Whether opening a food truck or developing a new phone app, no startup business has a problem-free beginning. While the issues a new portable restroom operator can encounter may seem bigger or messier than other companies, remembering that most of these issues are just minor mishaps is important to completing your first year and eventually succeeding in the industry.
The first step to handling emergencies begins before the emergency itself — being prepared. A bit of foresight can go a long way. If you can do some backup planning for emergencies you expect to occur, you’ll thank yourself if you ever have to deal with them.
Pre-empting the small emergencies you might encounter is always a good idea. Stock up on cleaning supplies and keep them in every truck. Get to know a reliable mechanic or repair shop in your local area who is knowledgeable on the type of trucks in your fleet, should one break down unexpectedly.
Do your best to predict the issues you’re likely to face, ensuring you’re covered for most problems. This is half the battle when it comes to tackling small emergencies.
However, not every problem can be planned for. You’re inevitably going to encounter an issue for which you’re unprepared. The most important thing to remember when faced with a small emergency is that it happens to everyone. Stay calm, take things in your stride, and work through the issue. It will get resolved. Overreacting will only make a problem worse.
With a broken-down truck, see if you can have another one in your fleet that can cover the route by running at night as well as day. You could also ask another portable restroom operator to cover your route until you’re back up and running. Remember that even if they charge a premium rate, this is a short-term problem. It’s a small setback, and it won’t be the death of your company! Don’t rush into a big decision like purchasing a new truck without giving it serious thought and research.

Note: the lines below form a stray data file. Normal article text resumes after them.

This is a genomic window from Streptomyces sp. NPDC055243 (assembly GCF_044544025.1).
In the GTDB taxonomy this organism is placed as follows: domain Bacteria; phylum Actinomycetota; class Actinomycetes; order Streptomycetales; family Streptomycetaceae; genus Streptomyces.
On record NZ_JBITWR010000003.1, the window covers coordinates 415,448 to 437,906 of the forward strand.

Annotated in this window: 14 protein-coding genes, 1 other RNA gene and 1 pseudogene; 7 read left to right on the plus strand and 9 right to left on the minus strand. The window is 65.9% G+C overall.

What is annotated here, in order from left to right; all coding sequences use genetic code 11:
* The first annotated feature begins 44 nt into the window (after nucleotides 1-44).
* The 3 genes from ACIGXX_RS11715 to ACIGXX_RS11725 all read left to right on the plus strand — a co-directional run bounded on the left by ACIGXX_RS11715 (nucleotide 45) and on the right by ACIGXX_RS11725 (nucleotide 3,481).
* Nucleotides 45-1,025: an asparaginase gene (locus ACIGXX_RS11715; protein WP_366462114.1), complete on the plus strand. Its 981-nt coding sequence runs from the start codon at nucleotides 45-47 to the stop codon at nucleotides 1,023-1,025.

Learn from small emergencies and come through trying times stronger. If you can keep a calm head and think your way through an issue, the next time something similar comes up, you’ll be prepared.
If an employee doesn’t show up for work on the day of a large event, don’t let it defeat you. Take it in your stride and be proactive. You may need to readjust your planned work for the day, such as putting aside the cleaning of routed units to ensure that you get the event work completed. Another option is taking a helper with you for deliveries instead of doing it all by yourself.
Every successful portable restroom operator and every successful company, period, has faced emergencies small and large. How they handle them is what proves their mettle. Try to remember that the majority of issues you’ll face are mere growing pains and experiences you’ll quickly learn from. Working through small emergencies readies you for the next one, and, over time, they’ll grow fewer and fewer.
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